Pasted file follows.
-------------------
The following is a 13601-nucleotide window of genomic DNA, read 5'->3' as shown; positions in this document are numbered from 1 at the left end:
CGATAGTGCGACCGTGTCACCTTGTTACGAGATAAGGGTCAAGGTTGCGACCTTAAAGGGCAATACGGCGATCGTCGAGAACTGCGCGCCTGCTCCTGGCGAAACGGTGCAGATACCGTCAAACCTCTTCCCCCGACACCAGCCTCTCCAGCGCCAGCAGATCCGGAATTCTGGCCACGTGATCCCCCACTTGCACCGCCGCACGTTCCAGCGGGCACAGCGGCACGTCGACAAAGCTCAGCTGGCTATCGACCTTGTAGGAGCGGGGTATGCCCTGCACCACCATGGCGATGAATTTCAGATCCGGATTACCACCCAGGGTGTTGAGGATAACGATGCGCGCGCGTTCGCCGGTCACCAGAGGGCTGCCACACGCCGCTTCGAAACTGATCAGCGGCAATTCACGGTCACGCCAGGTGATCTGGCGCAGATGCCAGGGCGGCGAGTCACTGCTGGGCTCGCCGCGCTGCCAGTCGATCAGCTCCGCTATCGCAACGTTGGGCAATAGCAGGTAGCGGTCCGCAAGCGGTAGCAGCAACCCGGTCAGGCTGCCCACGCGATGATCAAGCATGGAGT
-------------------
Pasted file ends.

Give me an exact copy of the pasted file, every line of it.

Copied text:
The following is a 13601-nucleotide window of genomic DNA, read 5'->3' as shown; positions in this document are numbered from 1 at the left end:
CGATAGTGCGACCGTGTCACCTTGTTACGAGATAAGGGTCAAGGTTGCGACCTTAAAGGGCAATACGGCGATCGTCGAGAACTGCGCGCCTGCTCCTGGCGAAACGGTGCAGATACCGTCAAACCTCTTCCCCCGACACCAGCCTCTCCAGCGCCAGCAGATCCGGAATTCTGGCCACGTGATCCCCCACTTGCACCGCCGCACGTTCCAGCGGGCACAGCGGCACGTCGACAAAGCTCAGCTGGCTATCGACCTTGTAGGAGCGGGGTATGCCCTGCACCACCATGGCGATGAATTTCAGATCCGGATTACCACCCAGGGTGTTGAGGATAACGATGCGCGCGCGTTCGCCGGTCACCAGAGGGCTGCCACACGCCGCTTCGAAACTGATCAGCGGCAATTCACGGTCACGCCAGGTGATCTGGCGCAGATGCCAGGGCGGCGAGTCACTGCTGGGCTCGCCGCGCTGCCAGTCGATCAGCTCCGCTATCGCAACGTTGGGCAATAGCAGGTAGCGGTCCGCAAGCGGTAGCAGCAACCCGGTCAGGCTGCCCACGCGATGATCAAGCATGGAGT